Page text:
Scott Dixon adds to resume by winning Grand Prix of Long Beach

Helio Castroneves, Scott Dixon

Scott Dixon, left, is congratulated by runner-up Helio Castroneves after winning the Toyota Grand Prix of Long Beach on Sunday.

(Alex Gallardo / Associated Press)

Add another chapter to Scott Dixon’s illustrious career.

Dixon is a three-time champion in the Verizon IndyCar Series and a former winner of the Indianapolis 500.

But a victory at the Grand Prix of Long Beach had eluded him — until Sunday.

A powerful car and a bit of luck enabled Dixon to win the race on the street course for the first time in nine attempts.


The 34-year-old New Zealander led 44 of the race’s 80 laps and he won by 2.2 seconds over second-place Helio Castroneves.

“It feels spectacular to win,” said Dixon, nicknamed the “Iceman” for his reserved manner. “I finally got it right.”

Juan Pablo Montoya and Simon Pagenaud, Castroneves’ teammates at Team Penske, finished third and fourth, respectively.

Castroneves started on the pole, followed by Montoya and Dixon. But Dixon slipped past Montoya on the opening lap of the 1.97-mile, 11-turn course and began chasing Castroneves.


“Dixon got the momentum and passed me,” Montoya said.

Then came a turning point 29 laps into the race when Castroneves and Dixon made green-flag pit stops.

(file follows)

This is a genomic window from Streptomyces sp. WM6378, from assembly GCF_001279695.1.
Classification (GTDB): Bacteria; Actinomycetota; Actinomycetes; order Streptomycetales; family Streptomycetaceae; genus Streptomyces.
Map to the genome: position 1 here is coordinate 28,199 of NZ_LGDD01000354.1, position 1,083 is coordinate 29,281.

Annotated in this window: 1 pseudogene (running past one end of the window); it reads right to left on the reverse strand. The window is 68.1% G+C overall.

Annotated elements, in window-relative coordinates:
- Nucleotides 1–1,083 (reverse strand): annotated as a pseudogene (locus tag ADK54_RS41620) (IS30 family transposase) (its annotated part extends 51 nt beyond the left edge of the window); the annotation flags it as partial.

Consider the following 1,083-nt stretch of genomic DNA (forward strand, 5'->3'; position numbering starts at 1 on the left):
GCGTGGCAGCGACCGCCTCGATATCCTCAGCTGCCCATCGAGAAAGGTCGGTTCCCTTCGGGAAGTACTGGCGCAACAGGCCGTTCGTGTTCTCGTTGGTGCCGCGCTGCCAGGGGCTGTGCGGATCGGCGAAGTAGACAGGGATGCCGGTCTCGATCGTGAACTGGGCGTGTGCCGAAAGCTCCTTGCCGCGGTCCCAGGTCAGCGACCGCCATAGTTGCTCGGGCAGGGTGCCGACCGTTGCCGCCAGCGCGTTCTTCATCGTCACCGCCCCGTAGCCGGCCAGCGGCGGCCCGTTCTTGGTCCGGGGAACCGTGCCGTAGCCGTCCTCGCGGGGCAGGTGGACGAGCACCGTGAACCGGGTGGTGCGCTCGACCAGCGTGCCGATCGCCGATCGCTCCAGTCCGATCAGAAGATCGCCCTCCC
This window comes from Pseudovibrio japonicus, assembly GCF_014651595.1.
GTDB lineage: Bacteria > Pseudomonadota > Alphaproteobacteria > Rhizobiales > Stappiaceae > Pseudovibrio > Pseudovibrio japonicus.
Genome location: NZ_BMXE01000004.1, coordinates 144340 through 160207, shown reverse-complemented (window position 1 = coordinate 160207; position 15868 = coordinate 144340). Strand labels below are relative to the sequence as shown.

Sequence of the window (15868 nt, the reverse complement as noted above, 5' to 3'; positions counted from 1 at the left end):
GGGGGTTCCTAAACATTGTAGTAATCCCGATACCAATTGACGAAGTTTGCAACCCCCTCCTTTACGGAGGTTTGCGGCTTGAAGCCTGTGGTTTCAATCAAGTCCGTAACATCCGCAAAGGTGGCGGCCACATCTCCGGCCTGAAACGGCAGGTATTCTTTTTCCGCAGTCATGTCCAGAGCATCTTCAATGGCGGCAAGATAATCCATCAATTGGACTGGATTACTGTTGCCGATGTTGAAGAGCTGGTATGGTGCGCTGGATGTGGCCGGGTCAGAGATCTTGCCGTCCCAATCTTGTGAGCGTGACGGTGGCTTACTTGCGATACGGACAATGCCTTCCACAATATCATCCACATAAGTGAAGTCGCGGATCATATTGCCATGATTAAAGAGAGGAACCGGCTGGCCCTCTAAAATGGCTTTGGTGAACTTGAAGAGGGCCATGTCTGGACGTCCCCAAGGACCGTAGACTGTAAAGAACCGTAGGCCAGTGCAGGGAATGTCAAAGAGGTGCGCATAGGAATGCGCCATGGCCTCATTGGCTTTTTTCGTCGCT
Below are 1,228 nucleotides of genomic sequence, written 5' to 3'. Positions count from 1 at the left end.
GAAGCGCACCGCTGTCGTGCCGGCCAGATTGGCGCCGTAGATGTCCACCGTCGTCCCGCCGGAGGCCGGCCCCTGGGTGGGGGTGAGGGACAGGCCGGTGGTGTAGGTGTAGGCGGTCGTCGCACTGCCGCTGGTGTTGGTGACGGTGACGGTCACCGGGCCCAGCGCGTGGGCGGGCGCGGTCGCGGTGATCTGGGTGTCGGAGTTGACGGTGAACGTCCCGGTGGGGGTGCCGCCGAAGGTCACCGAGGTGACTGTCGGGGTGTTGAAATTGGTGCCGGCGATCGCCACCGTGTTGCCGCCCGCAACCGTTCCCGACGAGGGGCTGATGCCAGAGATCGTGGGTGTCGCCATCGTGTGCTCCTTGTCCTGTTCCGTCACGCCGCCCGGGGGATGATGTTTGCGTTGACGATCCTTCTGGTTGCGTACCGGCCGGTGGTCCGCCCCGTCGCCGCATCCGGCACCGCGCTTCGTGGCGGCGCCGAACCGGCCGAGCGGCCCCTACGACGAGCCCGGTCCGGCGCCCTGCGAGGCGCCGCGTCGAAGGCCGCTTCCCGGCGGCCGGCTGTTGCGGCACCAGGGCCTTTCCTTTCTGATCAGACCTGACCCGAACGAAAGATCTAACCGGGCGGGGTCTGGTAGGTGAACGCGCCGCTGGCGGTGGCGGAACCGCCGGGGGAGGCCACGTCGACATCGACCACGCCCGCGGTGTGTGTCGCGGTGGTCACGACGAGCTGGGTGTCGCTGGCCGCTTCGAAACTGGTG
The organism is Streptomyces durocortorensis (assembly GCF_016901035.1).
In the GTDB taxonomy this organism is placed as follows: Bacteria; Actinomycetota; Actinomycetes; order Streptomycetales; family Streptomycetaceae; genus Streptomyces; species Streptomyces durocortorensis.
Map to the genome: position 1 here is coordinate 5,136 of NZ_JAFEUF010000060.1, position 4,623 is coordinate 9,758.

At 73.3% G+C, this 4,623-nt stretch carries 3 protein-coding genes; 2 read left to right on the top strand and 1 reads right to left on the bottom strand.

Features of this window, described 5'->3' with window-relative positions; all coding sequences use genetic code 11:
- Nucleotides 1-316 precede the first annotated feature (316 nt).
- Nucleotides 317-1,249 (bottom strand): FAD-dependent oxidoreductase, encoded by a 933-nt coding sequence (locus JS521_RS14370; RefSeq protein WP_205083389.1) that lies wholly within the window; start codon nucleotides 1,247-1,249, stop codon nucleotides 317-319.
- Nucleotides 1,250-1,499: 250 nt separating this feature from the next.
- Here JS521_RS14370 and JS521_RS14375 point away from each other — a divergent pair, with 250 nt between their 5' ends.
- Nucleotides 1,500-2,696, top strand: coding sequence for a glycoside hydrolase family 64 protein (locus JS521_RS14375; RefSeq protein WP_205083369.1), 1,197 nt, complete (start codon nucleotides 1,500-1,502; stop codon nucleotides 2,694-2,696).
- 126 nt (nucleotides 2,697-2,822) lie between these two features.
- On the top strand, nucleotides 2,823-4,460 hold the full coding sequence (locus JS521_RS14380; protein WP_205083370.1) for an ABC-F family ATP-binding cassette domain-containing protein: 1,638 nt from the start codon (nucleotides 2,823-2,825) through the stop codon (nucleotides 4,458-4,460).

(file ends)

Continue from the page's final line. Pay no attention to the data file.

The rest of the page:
After his car was serviced, Castroneves was ready to pull away but was held by his crew an extra second or two so that Castroneves wouldn’t collide with the car of Tony Kanaan, Dixon’s teammate at Chip Ganassi Racing.

That enabled Dixon to drive past Castroneves and leave pit road with the lead he would hold for most of the remaining laps.

“It was better to be safe than sorry,” Castroneves said of being held up.

Once they were racing again, “I was really pushing hard [to catch Dixon] but with his experience, I knew he wasn’t going to make a mistake,” Castroneves said.

Dixon’s win was the 36th of his IndyCar career. Montoya won the season opener on the streets of St. Petersburg, Fla., on March 29, and James Hinchcliffe won a week ago on a road course near New Orleans. Hinchcliffe finished 12th at Long Beach.

Montoya maintained the lead in this year’s championship standings with a three-point edge over Castroneves.


The fourth Penske driver, reigning IndyCar champion Will Power, had a forgettable day.

Power started 18th and was driving into the pits early in the race when a car stalled ahead of him.

That prompted Power to slow suddenly and then his car stalled, and by the time Power returned to the track, he was 22nd and one lap down to the leaders. Power finished 20th.

“It makes me more motivated to make up for it the next couple races,’ Power said.

The race was free of accidents and featured only one caution period, for debris on the track, early in the event.

Other racing

Ed Jones won the race in IndyCar’s second-level Indy Lights Series on the Long Beach circuit, with Spencer Pigot finishing second. Jones also won the season opener in St. Petersburg.

On Saturday, brothers Ricky and Jordan Taylor won the prototype division of the Tudor United SportsCar Championship series in a Corvette prototype.


Bill Auberlen of Redondo Beach and co-driver Dirk Werner won the race in the series’ GT Le Mans class in a BMW.

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